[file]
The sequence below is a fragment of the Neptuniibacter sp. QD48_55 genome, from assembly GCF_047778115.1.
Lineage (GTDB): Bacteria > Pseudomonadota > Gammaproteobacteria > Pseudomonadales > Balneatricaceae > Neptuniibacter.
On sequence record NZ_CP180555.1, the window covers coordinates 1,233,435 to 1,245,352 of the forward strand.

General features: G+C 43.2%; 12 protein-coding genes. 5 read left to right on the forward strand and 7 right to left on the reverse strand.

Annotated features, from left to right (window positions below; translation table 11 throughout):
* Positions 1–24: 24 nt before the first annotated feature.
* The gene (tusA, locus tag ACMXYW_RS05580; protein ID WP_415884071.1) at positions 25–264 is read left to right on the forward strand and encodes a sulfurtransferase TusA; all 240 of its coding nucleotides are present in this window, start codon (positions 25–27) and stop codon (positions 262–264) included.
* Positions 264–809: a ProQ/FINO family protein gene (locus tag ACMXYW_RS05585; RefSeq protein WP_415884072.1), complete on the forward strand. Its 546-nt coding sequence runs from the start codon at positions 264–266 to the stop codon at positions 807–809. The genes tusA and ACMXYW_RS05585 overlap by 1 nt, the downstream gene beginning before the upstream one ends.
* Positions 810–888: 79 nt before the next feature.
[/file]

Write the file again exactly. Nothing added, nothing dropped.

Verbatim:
The sequence below is a fragment of the Neptuniibacter sp. QD48_55 genome, from assembly GCF_047778115.1.
Lineage (GTDB): Bacteria > Pseudomonadota > Gammaproteobacteria > Pseudomonadales > Balneatricaceae > Neptuniibacter.
On sequence record NZ_CP180555.1, the window covers coordinates 1,233,435 to 1,245,352 of the forward strand.

General features: G+C 43.2%; 12 protein-coding genes. 5 read left to right on the forward strand and 7 right to left on the reverse strand.

Annotated features, from left to right (window positions below; translation table 11 throughout):
* Positions 1–24: 24 nt before the first annotated feature.
* The gene (tusA, locus tag ACMXYW_RS05580; protein ID WP_415884071.1) at positions 25–264 is read left to right on the forward strand and encodes a sulfurtransferase TusA; all 240 of its coding nucleotides are present in this window, start codon (positions 25–27) and stop codon (positions 262–264) included.
* Positions 264–809: a ProQ/FINO family protein gene (locus tag ACMXYW_RS05585; RefSeq protein WP_415884072.1), complete on the forward strand. Its 546-nt coding sequence runs from the start codon at positions 264–266 to the stop codon at positions 807–809. The genes tusA and ACMXYW_RS05585 overlap by 1 nt, the downstream gene beginning before the upstream one ends.
* Positions 810–888: 79 nt before the next feature.